Last month, it emerged that Huawei had published its first HarmonyOS developer preview, HarmonyOS being the 'brand-new distributed operating system for all scenarios'. In practice, this means that Huawei will install HarmonyOS across multiple device types, from smart home hardware to smartwatches and smartphones. HarmonyOS on smartphones will be a major part of the OSes success though, as Huawei implicitly admitted when it revealed the then HongMeng OS as an alternative to Android. Perhaps arrogantly, Huawei claimed that its OS had a 5-millisecond processing delay that 'would be up to 60% faster than Android'.
Unfortunately for Huawei, the first HarmonyOS smartphone developer preview demonstrated that the OS borrowed heavily from EMUI 11, the OS that currently runs on Huawei's smartphones and tablets. As we have discussed previously, HarmonyOS for smartphones in its current form falls far short of being a 'brand-new...operating system'.
Instead, it looks like Huawei has ported the core of EMUI to HarmonyOS, although Huawei is unhappy with those who draw that comparison. According to Huawei Central, the President of Huawei's Consumer Business Software Department, Wang Chenglu, had this to say about HarmonyOS and its similarities with EMUI:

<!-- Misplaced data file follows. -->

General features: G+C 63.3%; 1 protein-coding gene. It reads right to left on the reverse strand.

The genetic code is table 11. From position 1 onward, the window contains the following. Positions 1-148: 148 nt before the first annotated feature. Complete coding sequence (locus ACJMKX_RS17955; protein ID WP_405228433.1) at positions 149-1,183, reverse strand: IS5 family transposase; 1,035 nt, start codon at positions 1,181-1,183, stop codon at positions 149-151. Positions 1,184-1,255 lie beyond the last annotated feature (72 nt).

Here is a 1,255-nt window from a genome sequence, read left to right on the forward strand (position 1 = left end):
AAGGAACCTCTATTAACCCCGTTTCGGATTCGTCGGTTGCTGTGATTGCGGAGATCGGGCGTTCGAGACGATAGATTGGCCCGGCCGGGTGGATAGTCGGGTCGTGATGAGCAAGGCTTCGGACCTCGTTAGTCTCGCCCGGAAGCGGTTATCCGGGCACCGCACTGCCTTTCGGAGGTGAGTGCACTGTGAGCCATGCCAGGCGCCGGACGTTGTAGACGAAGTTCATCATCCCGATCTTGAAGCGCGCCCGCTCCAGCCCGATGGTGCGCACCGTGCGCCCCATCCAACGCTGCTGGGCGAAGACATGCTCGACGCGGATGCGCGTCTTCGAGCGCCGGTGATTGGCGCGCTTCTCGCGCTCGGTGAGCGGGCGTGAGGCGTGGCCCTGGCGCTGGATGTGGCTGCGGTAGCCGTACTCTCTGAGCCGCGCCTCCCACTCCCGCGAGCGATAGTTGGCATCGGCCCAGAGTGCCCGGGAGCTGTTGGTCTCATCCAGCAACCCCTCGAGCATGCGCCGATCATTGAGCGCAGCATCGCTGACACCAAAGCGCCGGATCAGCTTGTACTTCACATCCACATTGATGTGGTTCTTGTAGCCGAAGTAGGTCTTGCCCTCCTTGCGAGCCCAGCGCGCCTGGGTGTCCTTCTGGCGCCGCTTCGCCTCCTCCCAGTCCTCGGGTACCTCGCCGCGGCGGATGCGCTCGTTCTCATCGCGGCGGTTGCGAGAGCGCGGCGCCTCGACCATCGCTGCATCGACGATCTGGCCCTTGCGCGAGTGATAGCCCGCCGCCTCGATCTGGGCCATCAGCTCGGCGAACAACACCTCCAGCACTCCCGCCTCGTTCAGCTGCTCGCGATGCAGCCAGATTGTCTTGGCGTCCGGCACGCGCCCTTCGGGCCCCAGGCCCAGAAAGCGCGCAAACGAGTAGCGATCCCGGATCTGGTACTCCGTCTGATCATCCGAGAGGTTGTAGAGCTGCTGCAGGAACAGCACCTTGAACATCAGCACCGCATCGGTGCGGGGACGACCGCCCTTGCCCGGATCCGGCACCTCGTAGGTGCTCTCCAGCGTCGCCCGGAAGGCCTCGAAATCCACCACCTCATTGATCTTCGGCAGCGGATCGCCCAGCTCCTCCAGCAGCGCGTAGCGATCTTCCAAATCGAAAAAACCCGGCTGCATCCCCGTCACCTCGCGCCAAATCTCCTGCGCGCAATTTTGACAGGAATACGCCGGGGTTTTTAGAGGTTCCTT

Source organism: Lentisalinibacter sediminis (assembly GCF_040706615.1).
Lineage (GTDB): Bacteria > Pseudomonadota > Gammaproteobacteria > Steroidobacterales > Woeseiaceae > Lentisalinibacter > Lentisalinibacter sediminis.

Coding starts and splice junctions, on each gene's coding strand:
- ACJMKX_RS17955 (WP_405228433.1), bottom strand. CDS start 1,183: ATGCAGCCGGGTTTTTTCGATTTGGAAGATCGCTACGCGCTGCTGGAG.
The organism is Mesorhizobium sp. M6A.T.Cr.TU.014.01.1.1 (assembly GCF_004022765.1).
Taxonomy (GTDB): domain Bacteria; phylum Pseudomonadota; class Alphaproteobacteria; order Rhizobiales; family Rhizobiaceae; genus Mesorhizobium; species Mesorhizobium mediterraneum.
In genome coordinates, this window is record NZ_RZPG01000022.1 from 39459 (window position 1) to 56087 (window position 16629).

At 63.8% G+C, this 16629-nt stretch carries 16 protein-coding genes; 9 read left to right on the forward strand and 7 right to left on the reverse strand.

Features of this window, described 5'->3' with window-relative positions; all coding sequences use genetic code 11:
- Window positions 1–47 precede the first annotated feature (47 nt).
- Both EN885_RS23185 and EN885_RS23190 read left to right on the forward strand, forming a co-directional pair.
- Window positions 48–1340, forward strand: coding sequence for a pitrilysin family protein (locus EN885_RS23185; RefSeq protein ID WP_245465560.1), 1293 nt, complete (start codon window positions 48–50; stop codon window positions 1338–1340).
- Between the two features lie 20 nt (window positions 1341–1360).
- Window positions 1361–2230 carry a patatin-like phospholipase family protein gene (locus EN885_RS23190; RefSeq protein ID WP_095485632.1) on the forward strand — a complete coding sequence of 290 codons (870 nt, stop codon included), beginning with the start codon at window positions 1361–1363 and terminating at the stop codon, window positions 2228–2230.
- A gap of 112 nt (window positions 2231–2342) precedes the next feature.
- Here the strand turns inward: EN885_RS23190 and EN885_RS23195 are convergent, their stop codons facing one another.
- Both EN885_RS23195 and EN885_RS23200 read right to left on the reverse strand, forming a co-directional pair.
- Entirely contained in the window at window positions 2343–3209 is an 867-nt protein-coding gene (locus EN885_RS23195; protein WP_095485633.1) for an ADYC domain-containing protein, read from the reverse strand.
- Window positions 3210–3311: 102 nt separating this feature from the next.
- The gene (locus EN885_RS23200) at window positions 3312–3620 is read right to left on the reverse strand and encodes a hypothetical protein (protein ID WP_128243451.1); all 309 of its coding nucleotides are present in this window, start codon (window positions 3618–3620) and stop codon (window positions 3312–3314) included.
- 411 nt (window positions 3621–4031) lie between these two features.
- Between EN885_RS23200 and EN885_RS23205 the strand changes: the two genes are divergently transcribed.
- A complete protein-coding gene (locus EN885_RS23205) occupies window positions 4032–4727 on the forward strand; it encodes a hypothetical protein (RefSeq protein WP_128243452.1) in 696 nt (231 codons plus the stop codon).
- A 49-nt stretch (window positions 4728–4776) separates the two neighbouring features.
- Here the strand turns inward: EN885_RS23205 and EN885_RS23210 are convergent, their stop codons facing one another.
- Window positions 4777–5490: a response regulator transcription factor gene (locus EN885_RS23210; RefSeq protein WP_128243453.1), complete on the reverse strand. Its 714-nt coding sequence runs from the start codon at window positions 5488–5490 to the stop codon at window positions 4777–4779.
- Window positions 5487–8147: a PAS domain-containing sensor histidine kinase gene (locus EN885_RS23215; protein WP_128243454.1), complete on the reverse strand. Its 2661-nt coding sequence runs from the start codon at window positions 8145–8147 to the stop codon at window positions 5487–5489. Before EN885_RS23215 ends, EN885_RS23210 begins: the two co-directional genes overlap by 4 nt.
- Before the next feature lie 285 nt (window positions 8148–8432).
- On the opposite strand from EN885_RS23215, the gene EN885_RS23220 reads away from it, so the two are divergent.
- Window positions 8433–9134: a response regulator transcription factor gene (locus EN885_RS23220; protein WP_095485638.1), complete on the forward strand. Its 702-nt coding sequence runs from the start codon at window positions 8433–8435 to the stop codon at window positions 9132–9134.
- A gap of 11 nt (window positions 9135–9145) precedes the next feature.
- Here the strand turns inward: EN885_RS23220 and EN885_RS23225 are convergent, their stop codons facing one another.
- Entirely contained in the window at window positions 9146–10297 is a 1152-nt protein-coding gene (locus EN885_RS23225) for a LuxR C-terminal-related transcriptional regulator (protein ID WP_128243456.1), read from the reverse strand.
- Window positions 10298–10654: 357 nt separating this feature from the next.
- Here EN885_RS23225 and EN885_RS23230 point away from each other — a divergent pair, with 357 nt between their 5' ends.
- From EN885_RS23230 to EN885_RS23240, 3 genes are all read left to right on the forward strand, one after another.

By projecting the source code of AOSP (Android Open Source Project) as the base of Hongmeng OS and judging that Huawei has only changed the skin of Android, reveals that people have less understanding of open source software.
Huawei Central further excuses Huawei by positing that 'not all Android code is developed by Google, most of the code comes from the open-source community'. You can read more about how AOSP works in its FAQ, but taking apart Ars Technica's article with the argument that HarmonyOS uses AOSP misses the point.
Huawei cannot reap the good PR of announcing that it will release a brand-new OS only to release one based on AOSP. Since HarmonyOS uses AOSP as its base, then it is a fork of that OS and not a brand-new one. We have no problem with Huawei doing this, but only if it were forthcoming about it from the start.
Ultimately, Microsoft's failure with Windows Mobile suggests that using AOSP as a base will be a wise move from Huawei. In doing so, Huawei has provided HarmonyOS with the strong developer support and Android app compatibility that Windows Mobile lacked.
However, Huawei's latest comments underscore that it was dishonest in its marketing of HarmonyOS, at least for smartphones. HarmonyOS is not a 'brand-new...operating system', and we are glad that Huawei has finally admitted that this is the case.